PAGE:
I don’t mind a reminder if we’ve met, or if we have something in common. I prefer that to just jumping in, which seems so form-letter and impersonal.
Should writers sweat the title of their book (and character names) or is that something that is often changed by publishers?
I mean, sure, sweat over it a little. Make them the best you can. But then remember that those are some of the least interesting bits. I just asked a potential client to change half the names in her story. It’s not a deal breaker in a query. (But, if your characters’ names are Timmy and Bobby and Sally, I’m going to think you didn’t put much thought into it, and that’s a bummer.) Titles aren’t real until they’re printed on the cover (and I’ve even seen them change after that).
How many queries do you receive in a week? How many requests might you make out of those?
Seems to be about 40-60 a week so far, and out of that, I guess I’m requesting one or two. Maybe three.
Many agents say they don't care if writers are active online. Could a twitter account or blog presence by a writer tip the scales in getting a request or offer? And do you require writers you sign to start one?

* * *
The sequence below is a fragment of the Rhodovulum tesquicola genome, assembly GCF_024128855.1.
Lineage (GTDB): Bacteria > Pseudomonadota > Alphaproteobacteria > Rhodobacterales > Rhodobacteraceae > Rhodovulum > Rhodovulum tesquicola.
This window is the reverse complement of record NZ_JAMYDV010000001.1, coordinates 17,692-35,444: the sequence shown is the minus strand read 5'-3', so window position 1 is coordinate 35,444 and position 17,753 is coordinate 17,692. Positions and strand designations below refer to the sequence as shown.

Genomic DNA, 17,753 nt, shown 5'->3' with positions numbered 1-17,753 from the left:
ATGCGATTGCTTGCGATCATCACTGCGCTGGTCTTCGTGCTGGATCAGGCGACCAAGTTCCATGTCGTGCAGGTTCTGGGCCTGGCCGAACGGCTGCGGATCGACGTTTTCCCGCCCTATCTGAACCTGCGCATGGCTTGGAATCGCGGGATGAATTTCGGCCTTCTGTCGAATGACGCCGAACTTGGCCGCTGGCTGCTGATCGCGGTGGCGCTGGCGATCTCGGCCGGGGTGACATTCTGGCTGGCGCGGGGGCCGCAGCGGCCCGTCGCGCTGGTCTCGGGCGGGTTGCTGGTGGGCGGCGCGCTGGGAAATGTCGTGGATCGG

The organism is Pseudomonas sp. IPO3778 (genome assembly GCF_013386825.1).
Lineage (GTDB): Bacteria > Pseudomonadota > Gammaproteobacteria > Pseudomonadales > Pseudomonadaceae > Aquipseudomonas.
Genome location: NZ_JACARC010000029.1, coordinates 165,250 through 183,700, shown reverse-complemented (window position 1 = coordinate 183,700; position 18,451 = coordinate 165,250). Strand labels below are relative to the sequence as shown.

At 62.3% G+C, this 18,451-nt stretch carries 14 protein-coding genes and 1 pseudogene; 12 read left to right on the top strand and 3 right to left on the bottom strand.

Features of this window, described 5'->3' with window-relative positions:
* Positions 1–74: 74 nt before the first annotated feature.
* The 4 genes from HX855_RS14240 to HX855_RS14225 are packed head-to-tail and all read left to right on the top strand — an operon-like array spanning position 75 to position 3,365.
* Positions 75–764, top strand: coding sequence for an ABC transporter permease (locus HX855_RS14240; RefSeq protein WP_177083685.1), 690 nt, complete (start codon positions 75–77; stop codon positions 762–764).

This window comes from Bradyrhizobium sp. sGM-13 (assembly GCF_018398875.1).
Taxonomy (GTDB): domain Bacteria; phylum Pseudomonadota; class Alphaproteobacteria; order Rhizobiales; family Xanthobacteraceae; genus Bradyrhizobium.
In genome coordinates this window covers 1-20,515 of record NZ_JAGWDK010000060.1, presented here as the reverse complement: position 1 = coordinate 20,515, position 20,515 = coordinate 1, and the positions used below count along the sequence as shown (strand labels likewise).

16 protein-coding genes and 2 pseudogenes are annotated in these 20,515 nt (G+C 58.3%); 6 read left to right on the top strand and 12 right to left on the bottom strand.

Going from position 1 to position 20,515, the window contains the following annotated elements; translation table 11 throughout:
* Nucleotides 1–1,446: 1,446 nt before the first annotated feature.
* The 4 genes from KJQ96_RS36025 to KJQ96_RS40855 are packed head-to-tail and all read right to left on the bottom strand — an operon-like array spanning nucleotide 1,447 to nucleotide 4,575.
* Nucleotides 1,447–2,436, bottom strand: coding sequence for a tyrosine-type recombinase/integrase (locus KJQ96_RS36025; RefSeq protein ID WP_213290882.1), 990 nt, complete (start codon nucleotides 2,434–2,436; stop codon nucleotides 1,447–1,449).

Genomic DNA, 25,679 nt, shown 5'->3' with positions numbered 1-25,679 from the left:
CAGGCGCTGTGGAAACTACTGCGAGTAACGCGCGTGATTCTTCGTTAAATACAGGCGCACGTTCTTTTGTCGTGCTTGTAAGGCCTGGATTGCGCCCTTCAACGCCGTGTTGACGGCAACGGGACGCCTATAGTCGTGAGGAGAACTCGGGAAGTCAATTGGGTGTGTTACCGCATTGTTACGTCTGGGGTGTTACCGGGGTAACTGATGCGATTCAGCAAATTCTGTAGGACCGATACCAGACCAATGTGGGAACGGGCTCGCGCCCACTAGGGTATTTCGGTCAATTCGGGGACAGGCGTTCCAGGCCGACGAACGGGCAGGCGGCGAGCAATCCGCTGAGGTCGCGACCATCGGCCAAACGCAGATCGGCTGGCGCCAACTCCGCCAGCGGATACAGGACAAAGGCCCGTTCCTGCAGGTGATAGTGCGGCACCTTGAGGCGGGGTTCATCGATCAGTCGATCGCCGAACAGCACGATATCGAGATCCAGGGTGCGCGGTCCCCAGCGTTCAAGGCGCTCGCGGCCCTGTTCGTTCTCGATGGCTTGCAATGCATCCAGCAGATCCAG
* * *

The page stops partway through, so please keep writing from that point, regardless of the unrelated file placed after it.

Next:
It’s not a make-or-break situation, but it is nice to know that someone is active in or connected to the kid-lit world. I like to know people are participating in the community, and not working in a vacuum. I think it’s more important for an illustrator to have a portfolio online.
Some writers have asked about including links to their blogs or manuscript-related artwork. I’m sure it’s not appropriate to add those links in a query, but are links in an email signature offensive?
I don’t mind links to artwork or portfolios. If you’re an artist, I’m going to want to see what else you’re up to. Better to provide it than make me go digging. So, no, not offensive to me.
What does ‘just not right for me’ mean to you?
That I didn’t click with the writing or the story. That gut thing isn’t there. It means the same thing as it does in dating.
What themes are you sick of seeing?
It’s not really a theme, but I’m getting really tired of snarky protagonists. We get it. Teens are snarky. But what else are they?
Do you consider yourself a hands-on, editorial type of agent? 
Absolutely! I’m bringing all of my editorial experience to this job. Get ready for the wringer.
What’s the strangest/funniest thing you’ve seen in a query?
Hmm, so far? People who send queries to 50 agents at a time (which is gross to start with), and then forget to BCC. 
What three things are at the top of your submission wish list?